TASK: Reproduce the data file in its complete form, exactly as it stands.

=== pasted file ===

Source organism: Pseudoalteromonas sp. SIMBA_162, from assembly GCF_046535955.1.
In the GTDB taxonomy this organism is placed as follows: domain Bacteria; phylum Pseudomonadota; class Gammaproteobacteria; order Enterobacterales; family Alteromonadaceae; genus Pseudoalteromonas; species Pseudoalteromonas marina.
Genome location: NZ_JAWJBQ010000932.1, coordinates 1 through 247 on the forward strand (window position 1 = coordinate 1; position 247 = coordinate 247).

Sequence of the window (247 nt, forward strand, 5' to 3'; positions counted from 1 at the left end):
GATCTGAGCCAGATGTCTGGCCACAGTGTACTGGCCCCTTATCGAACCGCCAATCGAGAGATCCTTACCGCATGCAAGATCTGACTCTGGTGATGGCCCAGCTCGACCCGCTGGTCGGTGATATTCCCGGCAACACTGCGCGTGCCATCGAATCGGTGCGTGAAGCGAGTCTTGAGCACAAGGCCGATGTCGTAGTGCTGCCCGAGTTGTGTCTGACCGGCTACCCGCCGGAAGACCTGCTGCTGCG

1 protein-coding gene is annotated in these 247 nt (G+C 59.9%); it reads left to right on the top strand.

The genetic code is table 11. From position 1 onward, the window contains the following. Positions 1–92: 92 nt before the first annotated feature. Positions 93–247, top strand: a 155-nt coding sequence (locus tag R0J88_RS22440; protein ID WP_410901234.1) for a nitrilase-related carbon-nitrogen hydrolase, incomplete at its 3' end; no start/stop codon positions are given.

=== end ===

Source organism: Pseudoalteromonas sp. SIMBA_162, from assembly GCF_046535955.1.
In the GTDB taxonomy this organism is placed as follows: domain Bacteria; phylum Pseudomonadota; class Gammaproteobacteria; order Enterobacterales; family Alteromonadaceae; genus Pseudoalteromonas; species Pseudoalteromonas marina.
Genome location: NZ_JAWJBQ010000932.1, coordinates 1 through 247 on the forward strand (window position 1 = coordinate 1; position 247 = coordinate 247).

Sequence of the window (247 nt, forward strand, 5' to 3'; positions counted from 1 at the left end):
GATCTGAGCCAGATGTCTGGCCACAGTGTACTGGCCCCTTATCGAACCGCCAATCGAGAGATCCTTACCGCATGCAAGATCTGACTCTGGTGATGGCCCAGCTCGACCCGCTGGTCGGTGATATTCCCGGCAACACTGCGCGTGCCATCGAATCGGTGCGTGAAGCGAGTCTTGAGCACAAGGCCGATGTCGTAGTGCTGCCCGAGTTGTGTCTGACCGGCTACCCGCCGGAAGACCTGCTGCTGCG

1 protein-coding gene is annotated in these 247 nt (G+C 59.9%); it reads left to right on the top strand.

The genetic code is table 11. From position 1 onward, the window contains the following. Positions 1–92: 92 nt before the first annotated feature. Positions 93–247, top strand: a 155-nt coding sequence (locus tag R0J88_RS22440; protein ID WP_410901234.1) for a nitrilase-related carbon-nitrogen hydrolase, incomplete at its 3' end; no start/stop codon positions are given.